For the second installation of our Innovators Speak series, we asked Dr. Rebecca Goosen about her experience implementing the corequisite model in Texas. She is a developmental educator and administrator at the forefront of course redesign, and took some time to share her thoughts

Please describe your experience with the corequisite model.

I am the district administrator for developmental education at San Jacinto College. We had a Demonstration Grant from Texas Higher Education Coordinating Board and were asked to try integrating reading and writing as well as do some early testing of the corequisite models in Mathematics. We quickly went to the integrated reading and writing model entirely with two levels. In Mathematics we began with the Algebra corequisite in what we called Acceleration in Mathematics (AIM).

We also organized a Mathematics Research and Development Team early on. That group helped design the Math curriculum, explored best practices, worked on an implementation plan and piloted the sections of AIM. They created notebooks, standardized instruction and made data informed decisions. I served on that committee along with faculty and staff from Institutional Research, Advising, Center for Teaching and Learning and others that could contribute to the mission of the team.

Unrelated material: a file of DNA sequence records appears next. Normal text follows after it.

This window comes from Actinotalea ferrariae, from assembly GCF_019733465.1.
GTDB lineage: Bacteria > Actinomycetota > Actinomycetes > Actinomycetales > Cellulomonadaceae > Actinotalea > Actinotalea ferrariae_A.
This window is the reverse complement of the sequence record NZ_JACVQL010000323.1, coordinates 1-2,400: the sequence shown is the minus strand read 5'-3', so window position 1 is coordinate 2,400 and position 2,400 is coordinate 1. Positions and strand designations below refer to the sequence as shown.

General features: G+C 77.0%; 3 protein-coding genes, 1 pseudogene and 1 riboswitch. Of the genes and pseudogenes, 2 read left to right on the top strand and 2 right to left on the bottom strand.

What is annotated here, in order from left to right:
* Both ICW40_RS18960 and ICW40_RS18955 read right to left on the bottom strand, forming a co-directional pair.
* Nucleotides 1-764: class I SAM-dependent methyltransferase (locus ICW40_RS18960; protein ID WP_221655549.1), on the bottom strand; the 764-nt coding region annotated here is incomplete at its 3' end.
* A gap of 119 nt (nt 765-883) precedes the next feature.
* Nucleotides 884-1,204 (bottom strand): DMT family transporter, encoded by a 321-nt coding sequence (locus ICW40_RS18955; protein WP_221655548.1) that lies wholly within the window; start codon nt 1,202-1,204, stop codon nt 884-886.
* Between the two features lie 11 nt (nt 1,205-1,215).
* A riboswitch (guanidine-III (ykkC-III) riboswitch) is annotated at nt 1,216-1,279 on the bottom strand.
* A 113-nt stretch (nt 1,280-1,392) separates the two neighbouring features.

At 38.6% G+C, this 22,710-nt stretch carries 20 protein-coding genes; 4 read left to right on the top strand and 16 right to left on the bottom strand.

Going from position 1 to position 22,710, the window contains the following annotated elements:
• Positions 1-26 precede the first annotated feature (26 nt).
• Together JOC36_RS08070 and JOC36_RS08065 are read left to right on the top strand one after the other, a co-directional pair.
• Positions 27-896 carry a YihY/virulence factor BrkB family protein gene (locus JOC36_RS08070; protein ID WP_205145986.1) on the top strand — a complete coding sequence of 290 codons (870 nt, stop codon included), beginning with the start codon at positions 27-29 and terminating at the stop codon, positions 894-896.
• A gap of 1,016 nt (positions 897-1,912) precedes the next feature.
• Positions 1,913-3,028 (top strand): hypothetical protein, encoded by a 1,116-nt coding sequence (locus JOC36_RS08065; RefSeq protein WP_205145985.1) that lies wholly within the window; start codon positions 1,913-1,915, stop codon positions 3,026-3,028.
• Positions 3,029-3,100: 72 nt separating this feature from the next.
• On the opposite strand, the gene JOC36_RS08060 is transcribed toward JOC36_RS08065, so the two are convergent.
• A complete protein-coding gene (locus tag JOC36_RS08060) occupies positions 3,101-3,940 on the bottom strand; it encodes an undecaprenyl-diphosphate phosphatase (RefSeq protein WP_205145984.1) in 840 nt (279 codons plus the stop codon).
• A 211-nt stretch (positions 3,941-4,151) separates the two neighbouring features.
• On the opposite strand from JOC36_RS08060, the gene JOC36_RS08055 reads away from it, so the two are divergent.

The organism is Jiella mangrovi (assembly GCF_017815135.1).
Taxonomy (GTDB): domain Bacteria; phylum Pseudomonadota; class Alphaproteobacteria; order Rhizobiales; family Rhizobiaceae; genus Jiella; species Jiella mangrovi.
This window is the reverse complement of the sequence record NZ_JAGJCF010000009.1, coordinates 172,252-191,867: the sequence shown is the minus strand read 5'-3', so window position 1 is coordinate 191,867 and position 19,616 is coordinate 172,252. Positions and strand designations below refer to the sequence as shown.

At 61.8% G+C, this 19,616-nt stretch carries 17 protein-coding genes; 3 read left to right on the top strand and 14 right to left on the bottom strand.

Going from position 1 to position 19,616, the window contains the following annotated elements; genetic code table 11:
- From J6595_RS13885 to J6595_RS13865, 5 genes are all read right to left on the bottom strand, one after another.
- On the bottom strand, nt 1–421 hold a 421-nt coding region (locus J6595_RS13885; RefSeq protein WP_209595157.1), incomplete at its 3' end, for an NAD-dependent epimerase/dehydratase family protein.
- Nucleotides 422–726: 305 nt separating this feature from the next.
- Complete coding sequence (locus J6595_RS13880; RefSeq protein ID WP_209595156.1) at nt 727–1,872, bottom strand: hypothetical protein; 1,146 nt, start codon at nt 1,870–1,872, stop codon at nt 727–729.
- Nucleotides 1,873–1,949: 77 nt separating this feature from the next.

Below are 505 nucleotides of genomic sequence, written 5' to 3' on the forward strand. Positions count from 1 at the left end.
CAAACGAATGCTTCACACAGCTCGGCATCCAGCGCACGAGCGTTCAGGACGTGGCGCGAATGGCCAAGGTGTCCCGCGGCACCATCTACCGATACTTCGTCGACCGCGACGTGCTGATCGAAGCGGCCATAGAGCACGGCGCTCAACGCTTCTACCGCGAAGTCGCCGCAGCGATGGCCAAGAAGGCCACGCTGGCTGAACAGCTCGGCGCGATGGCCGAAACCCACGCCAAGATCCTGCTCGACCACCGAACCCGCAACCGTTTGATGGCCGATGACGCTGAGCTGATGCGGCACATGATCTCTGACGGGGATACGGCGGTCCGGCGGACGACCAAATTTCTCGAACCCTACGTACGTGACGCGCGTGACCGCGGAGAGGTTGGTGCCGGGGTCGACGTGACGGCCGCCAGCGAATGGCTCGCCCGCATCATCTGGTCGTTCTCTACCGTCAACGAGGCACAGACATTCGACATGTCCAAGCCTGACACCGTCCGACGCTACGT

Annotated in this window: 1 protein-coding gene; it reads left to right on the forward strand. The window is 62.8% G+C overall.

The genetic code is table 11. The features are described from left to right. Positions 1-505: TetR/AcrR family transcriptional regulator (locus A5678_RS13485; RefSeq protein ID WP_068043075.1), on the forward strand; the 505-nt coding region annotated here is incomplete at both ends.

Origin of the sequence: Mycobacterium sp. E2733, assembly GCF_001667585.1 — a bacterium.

What drove the decision for redesigning your courses?

The college received a grant from the state in 2010 that asked us to pilot a Math course that would eventually become our first corequisite in Mathematics. While it was too prescriptive and scripted, the faculty liked the idea of just-in-time instruction. If you teach a concept one semester in the Developmental Mathematics course that won’t be used until the next semester in the next level, are students really going to retain that information or are you going to have to reteach?

The college also looked at our sequence and pass rates. The faculty began the work by creating new instruction that scaffolded back from the college-level course to create those elements necessary for students to be successful in the college-level Mathematics course. They also engaged in a very interactive learning environment with reduced lecture, plenty of time for interaction with material, building of community and a frequent and quick turnaround for feedback.

If applicable, what types of corequisite implementation models have you explored or discussed? Please describe.

Since AIM, the college has produced four pathways for Math. The appropriate Mathematics course depends on a student’s field of study. The college also reduced the developmental sequence from three courses to one (foundations), which is also aligned with the first college-level Mathematics course, depending on a student’s pathway. Students may currently take a two-semester model (an appropriate DE foundation course and then the corresponding college-level Mathematics course) or the one-semester model. Those are:

  • AIM: Acceleration in Mathematics which is an algebraic path for STEM and other degrees requiring algebra.
  • ABS: Acceleration in Business and Social Science Mathematics which is an algebraic path for business students or students that need finite Mathematics.
  • ASAP: Acceleration in Statistics and Probability is a non-algebraic path for students whose pathway may include Psychology or similar courses.
  • ACM: Acceleration in Contemporary Mathematics is the other non-algebraic path for students that might want to study the arts or other courses that would not require the algebraic courses.